“Again?” Gérard asked, saw Terax’s nod then offered his arm for the blood draw. The crew had already undergone one round of blood tests, and anyone that left the ship was submitted to them as soon as they came back aboard. But asking for one from someone who cleared earlier and hadn’t left was another layer to the story.

Taking his time, Terax examined the vial of blood, scanned it twice, and then subjected it to what could only be described as destructive testing, before a final scan. “He’s human.”

“I’m French,” Gérard corrected.

“Can’t be,” Terax snapped back. “That was a vial of blood, not wine.”

From behind the desk, Velan chuckled. “And that confirms the doctor is who he says he is.”

“Works for me,” Gérard said, then sat when he was waved into the seat by Velan, Terax opting to prop himself up against the frosted window, crossing his outer arms and resting his middle hand on his left shoulder. “How can I help?”

“I need you to lead a small computer project. Lieutenant Michaels will be free to help and you’ll be allowed one other person. Unfortunately, you’ll have to lock yourself into a computer lab until you’re done.” Velan waited a moment, then continued. “I need you to set up a copy of the Atlantis’ core operating system, configure it to intercept all external computer commands and then feed a readout only of what it is executing to the proper workstations across the ship.”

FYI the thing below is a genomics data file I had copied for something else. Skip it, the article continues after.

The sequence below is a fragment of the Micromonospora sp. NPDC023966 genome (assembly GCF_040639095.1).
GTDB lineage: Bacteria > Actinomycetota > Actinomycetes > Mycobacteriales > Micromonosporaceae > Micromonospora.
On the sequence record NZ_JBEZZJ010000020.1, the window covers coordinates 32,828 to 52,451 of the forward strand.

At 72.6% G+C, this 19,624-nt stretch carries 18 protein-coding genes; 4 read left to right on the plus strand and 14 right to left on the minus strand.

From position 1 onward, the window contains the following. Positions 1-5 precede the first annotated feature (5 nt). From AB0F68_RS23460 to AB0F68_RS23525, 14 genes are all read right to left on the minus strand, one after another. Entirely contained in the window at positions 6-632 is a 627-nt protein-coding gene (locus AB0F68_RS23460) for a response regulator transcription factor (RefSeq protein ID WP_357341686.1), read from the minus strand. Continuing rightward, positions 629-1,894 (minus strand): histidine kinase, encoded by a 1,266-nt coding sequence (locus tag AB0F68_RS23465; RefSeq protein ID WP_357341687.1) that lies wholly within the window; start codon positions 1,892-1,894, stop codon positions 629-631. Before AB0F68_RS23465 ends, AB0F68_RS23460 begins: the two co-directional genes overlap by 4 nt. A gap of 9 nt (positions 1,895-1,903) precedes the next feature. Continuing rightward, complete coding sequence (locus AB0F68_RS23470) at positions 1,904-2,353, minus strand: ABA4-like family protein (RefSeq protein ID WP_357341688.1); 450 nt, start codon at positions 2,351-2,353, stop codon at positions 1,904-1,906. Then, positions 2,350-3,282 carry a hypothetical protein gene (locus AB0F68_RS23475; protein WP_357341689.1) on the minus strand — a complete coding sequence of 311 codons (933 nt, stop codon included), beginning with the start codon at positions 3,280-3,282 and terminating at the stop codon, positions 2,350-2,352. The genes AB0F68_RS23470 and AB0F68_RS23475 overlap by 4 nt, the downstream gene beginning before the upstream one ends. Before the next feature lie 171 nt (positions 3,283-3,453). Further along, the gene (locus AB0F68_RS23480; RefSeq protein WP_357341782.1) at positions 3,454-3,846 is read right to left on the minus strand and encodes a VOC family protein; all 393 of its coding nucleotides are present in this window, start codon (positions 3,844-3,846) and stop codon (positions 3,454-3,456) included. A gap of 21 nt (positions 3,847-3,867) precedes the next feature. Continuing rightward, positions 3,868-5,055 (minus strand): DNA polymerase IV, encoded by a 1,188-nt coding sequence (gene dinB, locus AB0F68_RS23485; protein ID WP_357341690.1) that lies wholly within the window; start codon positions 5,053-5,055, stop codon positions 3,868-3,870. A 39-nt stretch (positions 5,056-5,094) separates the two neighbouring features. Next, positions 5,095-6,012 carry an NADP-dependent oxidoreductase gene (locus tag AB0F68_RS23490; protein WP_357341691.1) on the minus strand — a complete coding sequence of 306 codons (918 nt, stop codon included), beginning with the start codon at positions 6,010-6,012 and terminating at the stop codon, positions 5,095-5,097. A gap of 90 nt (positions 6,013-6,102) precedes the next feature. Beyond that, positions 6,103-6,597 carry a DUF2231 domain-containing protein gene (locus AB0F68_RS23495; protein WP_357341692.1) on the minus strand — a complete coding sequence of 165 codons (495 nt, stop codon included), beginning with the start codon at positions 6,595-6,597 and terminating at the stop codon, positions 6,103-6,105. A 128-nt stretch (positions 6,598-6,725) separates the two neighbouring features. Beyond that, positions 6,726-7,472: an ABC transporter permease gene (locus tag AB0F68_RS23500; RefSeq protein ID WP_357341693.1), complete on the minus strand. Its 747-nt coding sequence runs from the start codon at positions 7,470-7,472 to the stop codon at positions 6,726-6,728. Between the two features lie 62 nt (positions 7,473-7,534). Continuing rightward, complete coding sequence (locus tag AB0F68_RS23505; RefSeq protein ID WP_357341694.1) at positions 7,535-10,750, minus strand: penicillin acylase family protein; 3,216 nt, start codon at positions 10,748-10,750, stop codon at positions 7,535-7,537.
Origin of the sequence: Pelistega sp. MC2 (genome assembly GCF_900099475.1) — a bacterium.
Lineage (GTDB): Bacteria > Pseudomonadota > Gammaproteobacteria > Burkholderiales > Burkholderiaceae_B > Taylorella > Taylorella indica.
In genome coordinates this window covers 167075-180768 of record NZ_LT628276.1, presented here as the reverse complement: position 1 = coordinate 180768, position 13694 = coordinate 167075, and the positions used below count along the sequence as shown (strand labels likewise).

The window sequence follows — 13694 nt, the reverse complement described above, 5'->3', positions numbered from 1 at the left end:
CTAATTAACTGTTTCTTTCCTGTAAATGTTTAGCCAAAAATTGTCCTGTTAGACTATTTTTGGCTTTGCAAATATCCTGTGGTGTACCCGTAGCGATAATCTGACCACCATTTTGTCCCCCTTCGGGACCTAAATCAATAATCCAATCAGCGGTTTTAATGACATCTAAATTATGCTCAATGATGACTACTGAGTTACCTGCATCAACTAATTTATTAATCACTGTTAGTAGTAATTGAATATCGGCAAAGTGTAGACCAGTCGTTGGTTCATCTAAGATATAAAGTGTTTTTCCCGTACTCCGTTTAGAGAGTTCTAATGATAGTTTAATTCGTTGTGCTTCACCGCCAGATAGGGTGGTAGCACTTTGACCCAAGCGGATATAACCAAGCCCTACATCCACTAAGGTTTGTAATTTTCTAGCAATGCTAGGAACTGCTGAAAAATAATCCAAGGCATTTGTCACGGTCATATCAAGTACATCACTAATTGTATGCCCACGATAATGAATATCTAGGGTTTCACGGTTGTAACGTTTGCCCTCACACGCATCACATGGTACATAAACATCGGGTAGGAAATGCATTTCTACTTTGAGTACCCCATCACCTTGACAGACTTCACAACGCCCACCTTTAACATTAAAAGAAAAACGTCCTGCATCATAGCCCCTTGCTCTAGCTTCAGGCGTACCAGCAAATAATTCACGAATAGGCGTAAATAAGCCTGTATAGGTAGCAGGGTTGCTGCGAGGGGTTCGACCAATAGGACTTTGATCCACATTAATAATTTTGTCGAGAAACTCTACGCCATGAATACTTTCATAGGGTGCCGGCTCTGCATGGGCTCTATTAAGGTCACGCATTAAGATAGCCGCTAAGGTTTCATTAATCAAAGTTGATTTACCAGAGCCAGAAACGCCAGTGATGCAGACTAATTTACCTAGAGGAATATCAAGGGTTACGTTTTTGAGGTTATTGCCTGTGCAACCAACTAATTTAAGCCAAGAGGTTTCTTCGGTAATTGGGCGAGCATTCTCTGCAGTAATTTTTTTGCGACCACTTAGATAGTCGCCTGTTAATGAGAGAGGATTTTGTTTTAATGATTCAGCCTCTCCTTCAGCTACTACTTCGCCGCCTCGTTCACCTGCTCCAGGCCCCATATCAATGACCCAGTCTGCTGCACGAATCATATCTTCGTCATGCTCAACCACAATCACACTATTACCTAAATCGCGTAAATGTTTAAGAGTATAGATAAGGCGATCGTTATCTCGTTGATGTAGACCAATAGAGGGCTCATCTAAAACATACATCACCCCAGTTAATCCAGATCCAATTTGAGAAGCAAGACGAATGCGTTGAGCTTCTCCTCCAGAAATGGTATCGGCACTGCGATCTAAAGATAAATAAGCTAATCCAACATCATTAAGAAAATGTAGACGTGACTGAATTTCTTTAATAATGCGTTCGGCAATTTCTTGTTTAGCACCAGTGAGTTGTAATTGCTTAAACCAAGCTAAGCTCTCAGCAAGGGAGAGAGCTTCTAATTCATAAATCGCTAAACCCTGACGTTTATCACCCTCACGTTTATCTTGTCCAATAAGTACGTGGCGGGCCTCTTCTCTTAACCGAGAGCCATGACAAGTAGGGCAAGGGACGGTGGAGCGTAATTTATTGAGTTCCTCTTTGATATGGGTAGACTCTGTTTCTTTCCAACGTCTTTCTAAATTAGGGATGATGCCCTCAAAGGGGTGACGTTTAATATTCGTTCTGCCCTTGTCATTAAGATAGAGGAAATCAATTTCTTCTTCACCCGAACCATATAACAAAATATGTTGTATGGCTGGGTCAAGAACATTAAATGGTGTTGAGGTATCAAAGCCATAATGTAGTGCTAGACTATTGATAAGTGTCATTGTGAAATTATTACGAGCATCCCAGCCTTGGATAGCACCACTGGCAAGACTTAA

“Sir?”

“The captain is concerned that our prefix codes might be compromised. We’re going to cycle them naturally, but she wants a trap for whoever might use them. Wants whoever might have them to think they’ve succeeded, that they are issuing commands to the ship’s computer, but in reality, they’re just executing commands on a virtual machine.”